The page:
And what is unique enough about Void is that this is one of the rare times in Star Trek where the principled choice actually makes more sense than the unprincipled one. All too often Berman era Star Trek presents the moral decision as a burden, a hairshirt that has to be worn to prove the sainthood of our heroes. This is an attitude that comes from the complete incomprehension of Star Trek’s actual ideals. Kirk and Picard certainly weren’t saints, they were flawed men struggling for a better cause. This better cause wasn’t some Quixotic quest for the holy grail but the implementation and defense of a system that fostered mutual cooperation for common goals. A system that was both practical and capable. In the Void Janeway’s alliance is a much more practical and sane choice than the pirate choice namely because if Voyager turns predator that would just mean being trapped in the void and fighting a losing battle for survival. It might lengthen their survival rate by a week or a month or maybe even a year but the final result would still be inevitable. Every predator is eventually eaten by something else. The alliance solution on the other hand was a gamble and a definite risk in the beginning but in the long run it was the only realistic option for survival since it would boost Voyager’s resources with far less attrition and provide a realistic hope of escape.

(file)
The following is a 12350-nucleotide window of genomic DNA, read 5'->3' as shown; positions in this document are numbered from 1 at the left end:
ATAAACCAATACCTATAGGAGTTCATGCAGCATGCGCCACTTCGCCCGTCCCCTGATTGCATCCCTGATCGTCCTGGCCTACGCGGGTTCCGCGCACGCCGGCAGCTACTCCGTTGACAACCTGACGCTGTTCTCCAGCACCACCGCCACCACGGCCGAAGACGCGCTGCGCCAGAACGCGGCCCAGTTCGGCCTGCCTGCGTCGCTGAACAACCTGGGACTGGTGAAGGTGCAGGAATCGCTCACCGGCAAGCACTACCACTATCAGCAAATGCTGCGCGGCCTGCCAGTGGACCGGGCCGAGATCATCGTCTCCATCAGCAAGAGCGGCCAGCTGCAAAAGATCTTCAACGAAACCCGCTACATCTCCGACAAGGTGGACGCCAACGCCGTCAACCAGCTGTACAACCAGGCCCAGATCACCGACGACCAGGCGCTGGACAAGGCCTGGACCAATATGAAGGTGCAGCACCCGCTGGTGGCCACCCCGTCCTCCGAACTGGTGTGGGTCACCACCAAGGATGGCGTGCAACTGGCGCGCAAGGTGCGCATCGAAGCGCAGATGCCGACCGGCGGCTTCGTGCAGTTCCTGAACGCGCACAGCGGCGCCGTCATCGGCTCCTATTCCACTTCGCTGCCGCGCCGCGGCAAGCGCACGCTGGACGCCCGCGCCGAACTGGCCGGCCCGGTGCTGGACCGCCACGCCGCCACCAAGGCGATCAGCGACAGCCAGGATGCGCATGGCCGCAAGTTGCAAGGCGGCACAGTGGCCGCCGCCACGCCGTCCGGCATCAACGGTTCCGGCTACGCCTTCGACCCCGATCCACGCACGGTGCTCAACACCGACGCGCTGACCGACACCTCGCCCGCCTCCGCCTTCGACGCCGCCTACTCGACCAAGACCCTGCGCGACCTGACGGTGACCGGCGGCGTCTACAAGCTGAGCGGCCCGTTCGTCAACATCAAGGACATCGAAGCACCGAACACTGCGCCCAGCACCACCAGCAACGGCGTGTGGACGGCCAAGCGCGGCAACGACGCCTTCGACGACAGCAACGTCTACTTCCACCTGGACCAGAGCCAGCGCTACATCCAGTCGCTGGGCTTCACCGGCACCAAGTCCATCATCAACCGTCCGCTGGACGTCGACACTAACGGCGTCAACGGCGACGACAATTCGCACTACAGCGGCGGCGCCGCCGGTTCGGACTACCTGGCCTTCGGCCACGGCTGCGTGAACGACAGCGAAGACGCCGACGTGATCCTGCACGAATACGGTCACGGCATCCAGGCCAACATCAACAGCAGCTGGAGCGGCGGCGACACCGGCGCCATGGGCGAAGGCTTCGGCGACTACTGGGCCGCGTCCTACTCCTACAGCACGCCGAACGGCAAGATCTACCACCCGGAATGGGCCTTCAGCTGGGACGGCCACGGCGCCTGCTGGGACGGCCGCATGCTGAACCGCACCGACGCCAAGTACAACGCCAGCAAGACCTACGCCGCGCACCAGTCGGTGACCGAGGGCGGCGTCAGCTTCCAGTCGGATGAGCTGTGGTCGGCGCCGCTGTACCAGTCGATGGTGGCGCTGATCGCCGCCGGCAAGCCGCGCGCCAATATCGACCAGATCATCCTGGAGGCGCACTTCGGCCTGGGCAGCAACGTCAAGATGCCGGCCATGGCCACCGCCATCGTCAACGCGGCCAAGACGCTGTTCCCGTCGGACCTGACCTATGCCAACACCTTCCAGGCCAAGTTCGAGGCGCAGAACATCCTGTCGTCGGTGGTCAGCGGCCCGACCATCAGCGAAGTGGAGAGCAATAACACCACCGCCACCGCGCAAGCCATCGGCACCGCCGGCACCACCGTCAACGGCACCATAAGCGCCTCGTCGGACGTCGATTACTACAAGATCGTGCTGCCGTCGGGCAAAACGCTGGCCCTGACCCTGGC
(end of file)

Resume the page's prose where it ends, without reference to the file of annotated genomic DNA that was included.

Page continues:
There are times when the Federation seems naive, foolishly optimistic and just a weak system waiting to be taken advantage of and there are certainly times when Starfleet Captains have come off that way; but The Void reminds us what makes the Federation strong in the first place. The Klingons may make better warriors, the Cardassians may have better order and the Romulans better covert operations, the Borg may have larger numbers and more advanced technology but the Federation’s strength comes as a pooling of resources to create a greater union. From a predatory standpoint the Federation may seem weak and inefficient and its diplomatic and peaceful agenda proof of its weakness, but these things are the focal points of its strength and Void does an excellent job of demonstrating just how that works in a way that not even TOS or TNG have quite managed. The idea that Federation and Starfleet ideals are outmoded and need to be dropped to survive in a “harsher reality” has become common currency among a certain faction of fandom and it was the premise of DS9’s final seasons, The Void shows that it is in those harsher realities that the Federation needs its ideals the most.
While Janeway studying the Federation charter for loopholes as opposed to Starfleet regulations seems odd (would a Navy Captain study the